Superdelegates are members of the Democratic Party who are free to vote for any candidate they choose at the nominating convention in August. They’re mostly made up of Democratic elected officials, party officials and former party leaders. Superdelegates have come to the forefront because they could decide whether Barack Obama or Hillary Clinton becomes the presidential nominee, if neither candidate wins 2,025 pledged delegates during the primary and caucus season.
The informal term “superdelegate” is applied to unpledged PLEOs (party leaders and elected officials), whose status is independent of primary and caucus results. They are assigned by the Democratic National Committee and their membership is not confined to the current election cycle. In addition, there are "unpledged add-on delegates" who are selected by the states after their primary or caucus. There are 76 such slots for this election, though only 28 have been selected as of May 8, 2008.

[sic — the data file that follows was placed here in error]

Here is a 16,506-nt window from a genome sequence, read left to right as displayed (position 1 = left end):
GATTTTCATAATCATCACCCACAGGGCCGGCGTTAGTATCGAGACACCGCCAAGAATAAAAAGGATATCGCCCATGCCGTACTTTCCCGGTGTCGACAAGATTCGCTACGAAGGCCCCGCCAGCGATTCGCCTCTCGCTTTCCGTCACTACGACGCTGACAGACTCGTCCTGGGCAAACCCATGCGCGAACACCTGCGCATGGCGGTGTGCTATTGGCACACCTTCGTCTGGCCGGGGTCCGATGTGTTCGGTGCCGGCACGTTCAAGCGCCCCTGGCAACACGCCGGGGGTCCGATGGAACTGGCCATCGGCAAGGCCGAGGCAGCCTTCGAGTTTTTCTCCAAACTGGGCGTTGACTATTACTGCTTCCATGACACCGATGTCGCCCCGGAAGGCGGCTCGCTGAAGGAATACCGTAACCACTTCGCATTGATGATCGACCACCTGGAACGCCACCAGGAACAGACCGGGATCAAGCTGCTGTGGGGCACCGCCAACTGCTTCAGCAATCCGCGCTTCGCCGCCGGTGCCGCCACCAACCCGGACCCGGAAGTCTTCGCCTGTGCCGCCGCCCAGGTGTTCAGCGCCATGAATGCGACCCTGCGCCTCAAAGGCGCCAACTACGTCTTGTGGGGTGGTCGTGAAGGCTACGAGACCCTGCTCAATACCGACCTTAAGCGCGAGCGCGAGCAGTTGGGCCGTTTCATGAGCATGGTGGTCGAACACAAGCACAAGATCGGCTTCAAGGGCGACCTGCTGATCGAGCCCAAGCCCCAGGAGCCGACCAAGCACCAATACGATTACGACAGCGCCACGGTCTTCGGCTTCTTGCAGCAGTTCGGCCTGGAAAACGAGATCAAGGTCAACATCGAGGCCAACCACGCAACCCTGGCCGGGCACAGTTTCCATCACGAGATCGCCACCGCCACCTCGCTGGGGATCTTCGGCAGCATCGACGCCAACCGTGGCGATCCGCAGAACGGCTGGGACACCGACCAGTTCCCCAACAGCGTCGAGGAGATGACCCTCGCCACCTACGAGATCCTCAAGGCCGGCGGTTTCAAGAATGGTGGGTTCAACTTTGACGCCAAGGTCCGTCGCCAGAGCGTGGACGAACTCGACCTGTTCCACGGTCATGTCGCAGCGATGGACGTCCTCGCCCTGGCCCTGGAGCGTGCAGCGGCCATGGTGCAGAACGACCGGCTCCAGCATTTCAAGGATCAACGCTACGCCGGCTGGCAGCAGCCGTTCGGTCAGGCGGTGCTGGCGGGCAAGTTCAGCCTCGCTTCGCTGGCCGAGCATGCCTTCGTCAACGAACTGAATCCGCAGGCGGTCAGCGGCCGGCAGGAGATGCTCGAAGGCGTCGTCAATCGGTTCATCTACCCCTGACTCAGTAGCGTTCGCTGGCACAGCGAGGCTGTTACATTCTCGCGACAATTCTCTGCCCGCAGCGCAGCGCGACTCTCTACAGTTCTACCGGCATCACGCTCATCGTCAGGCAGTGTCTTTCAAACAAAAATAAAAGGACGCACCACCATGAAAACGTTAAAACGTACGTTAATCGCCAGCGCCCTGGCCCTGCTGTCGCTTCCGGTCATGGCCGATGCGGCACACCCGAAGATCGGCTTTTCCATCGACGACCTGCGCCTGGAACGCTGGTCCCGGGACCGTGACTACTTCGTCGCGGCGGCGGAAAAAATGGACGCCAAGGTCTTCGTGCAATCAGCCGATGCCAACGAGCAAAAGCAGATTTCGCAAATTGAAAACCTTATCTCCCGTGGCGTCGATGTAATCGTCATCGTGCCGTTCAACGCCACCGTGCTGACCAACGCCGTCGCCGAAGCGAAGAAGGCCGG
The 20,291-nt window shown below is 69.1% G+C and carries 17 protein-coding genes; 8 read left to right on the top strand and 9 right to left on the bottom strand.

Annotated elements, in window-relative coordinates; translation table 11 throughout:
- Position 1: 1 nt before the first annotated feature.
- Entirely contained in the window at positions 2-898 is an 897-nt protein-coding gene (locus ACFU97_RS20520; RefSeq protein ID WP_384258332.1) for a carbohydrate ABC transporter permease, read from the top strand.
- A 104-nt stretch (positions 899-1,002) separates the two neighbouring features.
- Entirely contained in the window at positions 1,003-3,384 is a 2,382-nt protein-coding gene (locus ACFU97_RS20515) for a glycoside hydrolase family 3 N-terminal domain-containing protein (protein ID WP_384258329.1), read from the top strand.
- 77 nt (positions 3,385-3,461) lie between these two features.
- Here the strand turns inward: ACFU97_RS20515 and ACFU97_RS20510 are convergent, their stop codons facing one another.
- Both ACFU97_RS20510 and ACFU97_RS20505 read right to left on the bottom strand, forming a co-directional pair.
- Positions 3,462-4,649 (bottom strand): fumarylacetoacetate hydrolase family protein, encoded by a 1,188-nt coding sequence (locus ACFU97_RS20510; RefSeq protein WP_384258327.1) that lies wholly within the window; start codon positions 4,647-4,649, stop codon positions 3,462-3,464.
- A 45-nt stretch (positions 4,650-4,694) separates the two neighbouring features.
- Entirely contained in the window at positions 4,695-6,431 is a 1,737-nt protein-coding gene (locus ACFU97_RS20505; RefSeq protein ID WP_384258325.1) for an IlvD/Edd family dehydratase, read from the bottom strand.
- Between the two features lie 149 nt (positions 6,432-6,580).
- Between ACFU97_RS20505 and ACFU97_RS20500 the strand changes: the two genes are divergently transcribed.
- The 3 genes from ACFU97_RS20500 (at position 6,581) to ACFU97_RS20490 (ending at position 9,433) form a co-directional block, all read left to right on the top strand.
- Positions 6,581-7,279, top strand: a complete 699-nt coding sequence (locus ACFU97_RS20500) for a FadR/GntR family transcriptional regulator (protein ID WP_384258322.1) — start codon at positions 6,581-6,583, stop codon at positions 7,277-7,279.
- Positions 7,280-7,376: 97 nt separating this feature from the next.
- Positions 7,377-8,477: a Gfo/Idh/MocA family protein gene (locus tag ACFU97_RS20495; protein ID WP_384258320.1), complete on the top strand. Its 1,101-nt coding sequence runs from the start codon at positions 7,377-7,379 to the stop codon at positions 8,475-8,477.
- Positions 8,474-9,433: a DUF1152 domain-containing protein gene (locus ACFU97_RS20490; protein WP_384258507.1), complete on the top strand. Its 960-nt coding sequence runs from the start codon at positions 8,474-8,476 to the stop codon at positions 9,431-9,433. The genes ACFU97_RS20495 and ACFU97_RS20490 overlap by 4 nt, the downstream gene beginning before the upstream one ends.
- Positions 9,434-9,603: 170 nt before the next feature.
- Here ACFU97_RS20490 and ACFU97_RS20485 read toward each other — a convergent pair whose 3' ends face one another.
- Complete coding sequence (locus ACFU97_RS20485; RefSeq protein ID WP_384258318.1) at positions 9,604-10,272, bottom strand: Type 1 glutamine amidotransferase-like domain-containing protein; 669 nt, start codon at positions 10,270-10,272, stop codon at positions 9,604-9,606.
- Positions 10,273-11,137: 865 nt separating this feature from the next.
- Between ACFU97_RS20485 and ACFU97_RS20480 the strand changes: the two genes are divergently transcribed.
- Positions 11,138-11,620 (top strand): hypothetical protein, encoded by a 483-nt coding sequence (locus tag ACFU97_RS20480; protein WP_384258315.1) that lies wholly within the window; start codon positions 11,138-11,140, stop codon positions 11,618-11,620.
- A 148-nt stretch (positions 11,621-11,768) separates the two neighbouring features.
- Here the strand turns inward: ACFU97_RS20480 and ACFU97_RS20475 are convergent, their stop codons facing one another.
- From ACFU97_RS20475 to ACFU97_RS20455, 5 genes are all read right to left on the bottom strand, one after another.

How you get to 796 Democratic superdelegates:
The table below contains 805 Democratic superdelegates. This includes all of the 724 unpledged PLEOs, as listed by the DNC, plus the 28 add-ons that have been selected as of May 8, 2008. Also included in this list are the 26 unpledged PLEOs living in Florida, as well as Michigan's 27, although they will not get to vote at the convention because their states violated primary scheduling rules. The eight Democrats Abroad delegates only get half of a vote each, so you subtract four to get the official number of unpledged PLEOs: 720. When all of the 76 add-on delegates are assigned, the total is 796.
To sort the table, click on the column headers:
Sources: Democratic National Committee; state Democratic parties
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